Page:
Middle school socials studies materials have been recommended to the Seattle School Board for adoption, after months of work by an adoption committee.
The committee has recommended the following materials:
Sixth-grade world history: McGraw Hill's "Discovering Our Past: A History of the World – Early Ages"
Seventh-grade world history: Holt McDougal’s “World History: Ancient Civilizations through the Renaissance”
Eighth-grade U.S. history: Holt McDougal’s “United States History: Beginnings to 1914”
The adoption recommendation will be introduced at the Sept. 9 board meeting, with the full School Board scheduled to vote on Sept. 23.
An adoption committee of more than two dozen teachers, curriculum specialists, parents and community members has been meeting since March to narrow down the materials. After surveying the community and holding two separate public materials review periods, the committee made the recommendations.
Kathleen Vasquez, Literacy and Social Studies Program Manager, reviewed the recommendations with the board’s Curriculum & Instruction Policy Committee in August.
“We selected the text that we believe had the most attention to diverse perspectives,” she said. That characteristic was identified as a top priority for the community. In fact, Vasquez plans to form another community-based committee to assist teachers in supplementing the recommended texts with an even wider diversity of materials to improve the balance of multicultural perspectives.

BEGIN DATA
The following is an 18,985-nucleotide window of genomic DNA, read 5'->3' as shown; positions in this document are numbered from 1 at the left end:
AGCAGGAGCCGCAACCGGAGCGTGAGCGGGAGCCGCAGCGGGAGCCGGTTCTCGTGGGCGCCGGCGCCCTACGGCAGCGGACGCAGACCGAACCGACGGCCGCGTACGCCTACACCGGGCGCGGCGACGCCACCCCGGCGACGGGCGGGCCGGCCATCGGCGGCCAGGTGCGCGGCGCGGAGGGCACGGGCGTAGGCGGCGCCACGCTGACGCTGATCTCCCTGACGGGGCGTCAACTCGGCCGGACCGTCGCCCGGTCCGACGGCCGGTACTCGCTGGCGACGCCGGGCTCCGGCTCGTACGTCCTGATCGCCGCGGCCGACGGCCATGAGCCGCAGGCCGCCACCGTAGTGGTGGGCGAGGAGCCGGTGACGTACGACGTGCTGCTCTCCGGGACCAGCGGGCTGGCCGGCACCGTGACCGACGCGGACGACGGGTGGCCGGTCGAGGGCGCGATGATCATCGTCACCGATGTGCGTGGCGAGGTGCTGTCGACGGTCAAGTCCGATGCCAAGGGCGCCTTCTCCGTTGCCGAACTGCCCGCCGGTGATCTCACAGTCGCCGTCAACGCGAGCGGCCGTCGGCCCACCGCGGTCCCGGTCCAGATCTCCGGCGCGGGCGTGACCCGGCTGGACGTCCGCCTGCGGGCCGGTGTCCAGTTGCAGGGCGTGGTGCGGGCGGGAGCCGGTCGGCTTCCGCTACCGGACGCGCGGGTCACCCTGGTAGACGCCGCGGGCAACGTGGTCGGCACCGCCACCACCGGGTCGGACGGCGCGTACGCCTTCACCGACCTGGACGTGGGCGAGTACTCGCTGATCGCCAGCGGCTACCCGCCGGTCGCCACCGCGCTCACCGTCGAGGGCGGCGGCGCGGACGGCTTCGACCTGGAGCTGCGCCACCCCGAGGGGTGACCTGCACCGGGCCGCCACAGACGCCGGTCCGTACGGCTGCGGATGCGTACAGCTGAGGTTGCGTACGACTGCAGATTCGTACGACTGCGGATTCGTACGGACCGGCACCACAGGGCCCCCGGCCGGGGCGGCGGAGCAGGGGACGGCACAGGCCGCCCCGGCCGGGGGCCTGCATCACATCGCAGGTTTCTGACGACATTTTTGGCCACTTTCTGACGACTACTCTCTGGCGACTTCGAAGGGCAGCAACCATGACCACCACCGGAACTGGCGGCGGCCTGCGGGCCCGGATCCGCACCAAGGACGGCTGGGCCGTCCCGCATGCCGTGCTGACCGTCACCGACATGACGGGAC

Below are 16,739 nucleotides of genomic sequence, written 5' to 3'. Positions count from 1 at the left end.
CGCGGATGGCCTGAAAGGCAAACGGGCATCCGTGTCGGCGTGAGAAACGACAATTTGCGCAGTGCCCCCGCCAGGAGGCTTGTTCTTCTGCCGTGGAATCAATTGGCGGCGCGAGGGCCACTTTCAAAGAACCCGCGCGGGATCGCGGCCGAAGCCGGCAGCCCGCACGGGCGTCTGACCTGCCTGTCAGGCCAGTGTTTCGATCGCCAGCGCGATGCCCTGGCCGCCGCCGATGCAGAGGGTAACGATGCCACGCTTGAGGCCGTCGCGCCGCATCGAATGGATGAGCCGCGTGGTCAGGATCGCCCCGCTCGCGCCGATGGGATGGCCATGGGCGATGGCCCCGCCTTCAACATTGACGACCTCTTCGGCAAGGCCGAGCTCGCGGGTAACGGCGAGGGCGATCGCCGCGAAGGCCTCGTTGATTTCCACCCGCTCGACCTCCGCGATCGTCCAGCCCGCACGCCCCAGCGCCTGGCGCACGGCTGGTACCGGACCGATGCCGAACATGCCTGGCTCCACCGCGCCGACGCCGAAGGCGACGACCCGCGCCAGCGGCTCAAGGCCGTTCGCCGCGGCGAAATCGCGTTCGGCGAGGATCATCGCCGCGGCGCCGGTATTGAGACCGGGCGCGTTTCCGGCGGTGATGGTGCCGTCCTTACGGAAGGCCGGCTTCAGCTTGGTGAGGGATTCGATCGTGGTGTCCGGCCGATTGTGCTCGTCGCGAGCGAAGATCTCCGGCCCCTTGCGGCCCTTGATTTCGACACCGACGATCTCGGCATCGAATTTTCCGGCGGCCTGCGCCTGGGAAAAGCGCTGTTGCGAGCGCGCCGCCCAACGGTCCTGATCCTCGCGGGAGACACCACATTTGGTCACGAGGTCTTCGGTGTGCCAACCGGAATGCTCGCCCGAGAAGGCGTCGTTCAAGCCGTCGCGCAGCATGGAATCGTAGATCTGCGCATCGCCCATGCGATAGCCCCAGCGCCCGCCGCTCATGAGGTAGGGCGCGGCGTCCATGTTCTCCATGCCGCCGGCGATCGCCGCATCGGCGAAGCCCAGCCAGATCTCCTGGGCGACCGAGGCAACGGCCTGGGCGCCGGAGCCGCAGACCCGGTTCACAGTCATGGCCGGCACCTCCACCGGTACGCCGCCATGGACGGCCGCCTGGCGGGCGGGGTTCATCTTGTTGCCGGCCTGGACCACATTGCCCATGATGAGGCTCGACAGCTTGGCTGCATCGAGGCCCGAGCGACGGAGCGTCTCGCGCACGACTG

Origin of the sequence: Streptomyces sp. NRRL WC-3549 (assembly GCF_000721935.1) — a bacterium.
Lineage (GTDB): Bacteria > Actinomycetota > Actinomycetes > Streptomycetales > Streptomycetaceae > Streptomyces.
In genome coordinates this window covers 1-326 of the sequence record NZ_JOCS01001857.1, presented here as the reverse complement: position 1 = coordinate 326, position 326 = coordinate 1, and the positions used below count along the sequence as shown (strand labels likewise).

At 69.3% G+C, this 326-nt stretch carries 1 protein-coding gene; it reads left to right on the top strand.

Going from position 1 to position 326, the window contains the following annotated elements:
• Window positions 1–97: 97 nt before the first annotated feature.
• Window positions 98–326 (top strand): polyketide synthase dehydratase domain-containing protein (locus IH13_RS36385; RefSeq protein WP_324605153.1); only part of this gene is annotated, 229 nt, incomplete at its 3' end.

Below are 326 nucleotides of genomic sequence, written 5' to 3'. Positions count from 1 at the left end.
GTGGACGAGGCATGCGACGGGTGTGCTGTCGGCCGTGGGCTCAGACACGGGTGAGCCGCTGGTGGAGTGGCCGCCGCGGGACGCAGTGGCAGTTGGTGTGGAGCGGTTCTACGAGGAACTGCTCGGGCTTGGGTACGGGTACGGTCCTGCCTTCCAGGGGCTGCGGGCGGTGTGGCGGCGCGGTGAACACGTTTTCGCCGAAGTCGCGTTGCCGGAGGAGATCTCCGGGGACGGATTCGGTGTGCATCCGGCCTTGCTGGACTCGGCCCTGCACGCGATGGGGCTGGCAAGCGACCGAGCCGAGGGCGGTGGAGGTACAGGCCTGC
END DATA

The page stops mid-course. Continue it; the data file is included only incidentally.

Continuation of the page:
The recommended materials offer supplements and supports for a range of students, including advanced learners. Vasquez noted that the McGraw Hill materials were chosen for sixth-grade because they offer more supports for younger students, and Holt was chosen for seventh and eighth grades because those materials offer an increase in rigor.
“We were looking very closely at how the texts allowed the students to analyze, to synthesize, and to question at high levels,” she said. The committee was particularly impressed with Holt’s “Reading Like a Historian” companion materials, which teach students to go beyond finding evidence to look closely for issues such as bias.
“We’re calling this ‘disciplinary literacy,’” she said. “How do historians read and write about texts?”
If approved by the School Board in September, the texts could be available as early as December in time to be used for second semester.